When Apple (News - Alert) releases a brand new product, there are generally a few rules you can take to the bank. The first is that the product will be hinted about and whispered about for months until it is finally confirmed. The other rule of thumb is that the device will generate lines of people around the block who are waiting to get the device. The iPad Mini certainly fit the bill when it came to the first rule. There were rumors and whispers about what the newest iteration of the iPad would offer for months before the company actually confirmed it existed at all. As far as the second rule of thumb goes, New Yorkers were certainly excited to see the new device in person, but demand around the world was actually surprisingly tame.
Image via Shutterstock
Friday marked the launch of the iPad Mini and while Sandy couldn’t keep people in New York City from lining up outside the Apple store, crowds in cities like Tokyo, Amsterdam and Sydney were dismal. Part of the problem for the iPad Mini is that there are already plenty of tablets that offer a smaller screen and they generally tend to cost less than what Apple is charging. It doesn’t help that other companies have also released or announced new, revamped tablets in time for the holiday season.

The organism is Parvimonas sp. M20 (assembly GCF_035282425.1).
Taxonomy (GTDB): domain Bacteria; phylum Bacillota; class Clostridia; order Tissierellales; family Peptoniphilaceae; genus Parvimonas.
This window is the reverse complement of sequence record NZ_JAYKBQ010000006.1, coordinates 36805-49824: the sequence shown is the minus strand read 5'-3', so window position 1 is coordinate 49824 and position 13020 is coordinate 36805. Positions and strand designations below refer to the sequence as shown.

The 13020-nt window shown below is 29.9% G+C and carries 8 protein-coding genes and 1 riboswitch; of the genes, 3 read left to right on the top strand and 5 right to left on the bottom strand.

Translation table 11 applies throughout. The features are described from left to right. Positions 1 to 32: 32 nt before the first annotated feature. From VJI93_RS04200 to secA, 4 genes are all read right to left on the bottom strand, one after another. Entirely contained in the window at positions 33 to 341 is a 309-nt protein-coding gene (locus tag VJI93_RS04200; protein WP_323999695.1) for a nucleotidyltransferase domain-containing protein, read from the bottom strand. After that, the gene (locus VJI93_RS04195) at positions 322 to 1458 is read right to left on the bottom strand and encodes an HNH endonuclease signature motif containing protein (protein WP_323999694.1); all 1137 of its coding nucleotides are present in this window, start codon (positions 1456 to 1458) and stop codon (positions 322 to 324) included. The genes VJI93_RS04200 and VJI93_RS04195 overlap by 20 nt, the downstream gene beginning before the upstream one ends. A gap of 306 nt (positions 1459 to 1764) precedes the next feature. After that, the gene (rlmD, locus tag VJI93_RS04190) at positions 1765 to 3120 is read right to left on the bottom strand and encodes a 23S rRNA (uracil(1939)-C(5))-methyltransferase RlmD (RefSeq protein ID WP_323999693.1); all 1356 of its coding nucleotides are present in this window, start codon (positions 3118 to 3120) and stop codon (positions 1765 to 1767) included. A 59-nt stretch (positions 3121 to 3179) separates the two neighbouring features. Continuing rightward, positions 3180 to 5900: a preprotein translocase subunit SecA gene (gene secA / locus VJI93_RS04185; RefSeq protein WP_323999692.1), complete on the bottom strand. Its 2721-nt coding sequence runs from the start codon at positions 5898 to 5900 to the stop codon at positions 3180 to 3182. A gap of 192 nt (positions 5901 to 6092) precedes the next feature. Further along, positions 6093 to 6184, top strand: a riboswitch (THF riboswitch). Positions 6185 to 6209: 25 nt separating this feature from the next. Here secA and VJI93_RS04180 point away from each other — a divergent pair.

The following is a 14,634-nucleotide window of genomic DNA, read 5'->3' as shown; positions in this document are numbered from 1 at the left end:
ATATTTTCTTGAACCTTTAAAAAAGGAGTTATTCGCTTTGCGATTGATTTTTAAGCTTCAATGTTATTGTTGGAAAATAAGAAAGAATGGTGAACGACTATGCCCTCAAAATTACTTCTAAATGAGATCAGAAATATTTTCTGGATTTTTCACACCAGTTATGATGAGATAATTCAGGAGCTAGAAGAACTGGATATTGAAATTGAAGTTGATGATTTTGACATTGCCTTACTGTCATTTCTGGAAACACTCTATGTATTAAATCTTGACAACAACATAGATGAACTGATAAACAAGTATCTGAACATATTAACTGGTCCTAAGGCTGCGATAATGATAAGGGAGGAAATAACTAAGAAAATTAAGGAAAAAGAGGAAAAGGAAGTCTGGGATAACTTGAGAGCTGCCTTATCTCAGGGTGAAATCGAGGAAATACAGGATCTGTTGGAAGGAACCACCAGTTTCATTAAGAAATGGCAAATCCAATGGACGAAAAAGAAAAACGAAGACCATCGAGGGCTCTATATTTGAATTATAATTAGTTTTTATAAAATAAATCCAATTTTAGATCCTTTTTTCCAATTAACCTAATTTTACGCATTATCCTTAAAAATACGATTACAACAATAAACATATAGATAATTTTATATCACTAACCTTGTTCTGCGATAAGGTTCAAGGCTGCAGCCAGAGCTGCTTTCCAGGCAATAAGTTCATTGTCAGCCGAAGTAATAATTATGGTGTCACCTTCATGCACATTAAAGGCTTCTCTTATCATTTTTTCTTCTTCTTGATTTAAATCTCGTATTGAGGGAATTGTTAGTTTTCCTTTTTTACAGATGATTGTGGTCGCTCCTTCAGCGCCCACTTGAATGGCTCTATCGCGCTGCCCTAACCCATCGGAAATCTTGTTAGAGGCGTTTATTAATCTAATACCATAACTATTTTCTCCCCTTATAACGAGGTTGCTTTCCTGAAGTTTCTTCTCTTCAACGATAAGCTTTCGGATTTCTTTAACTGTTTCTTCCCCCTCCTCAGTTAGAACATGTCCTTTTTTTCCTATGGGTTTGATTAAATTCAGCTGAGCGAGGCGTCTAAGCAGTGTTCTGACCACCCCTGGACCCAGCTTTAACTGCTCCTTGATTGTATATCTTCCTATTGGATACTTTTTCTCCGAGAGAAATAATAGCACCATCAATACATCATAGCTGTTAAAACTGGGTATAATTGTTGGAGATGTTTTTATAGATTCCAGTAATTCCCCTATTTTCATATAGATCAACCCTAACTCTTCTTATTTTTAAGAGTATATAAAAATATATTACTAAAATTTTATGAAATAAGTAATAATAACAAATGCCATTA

While reviews for the new device have been relatively positive, the price tag (News - Alert) seems to be a major hang-up for consumers. Apple said that it expected to see between one and 1.5 million iPad Minis over the first weekend of its availability. That could mean that they will sell half as many iPad Minis as what was sold of the 3rd generation iPad in its first weekend on the market. There are still plenty of analysts who believe that in the long run, the iPad Mini will do just fine.
"While launch lines and initial weekend sales may not be as impressive as previous iPad launches, the iPad mini will be a hit product for Apple and become a more significant part of the story over the next two to three quarters," Piper Jaffray’s Gene Munster said in a recent statement.
Edited by Brooke Neuman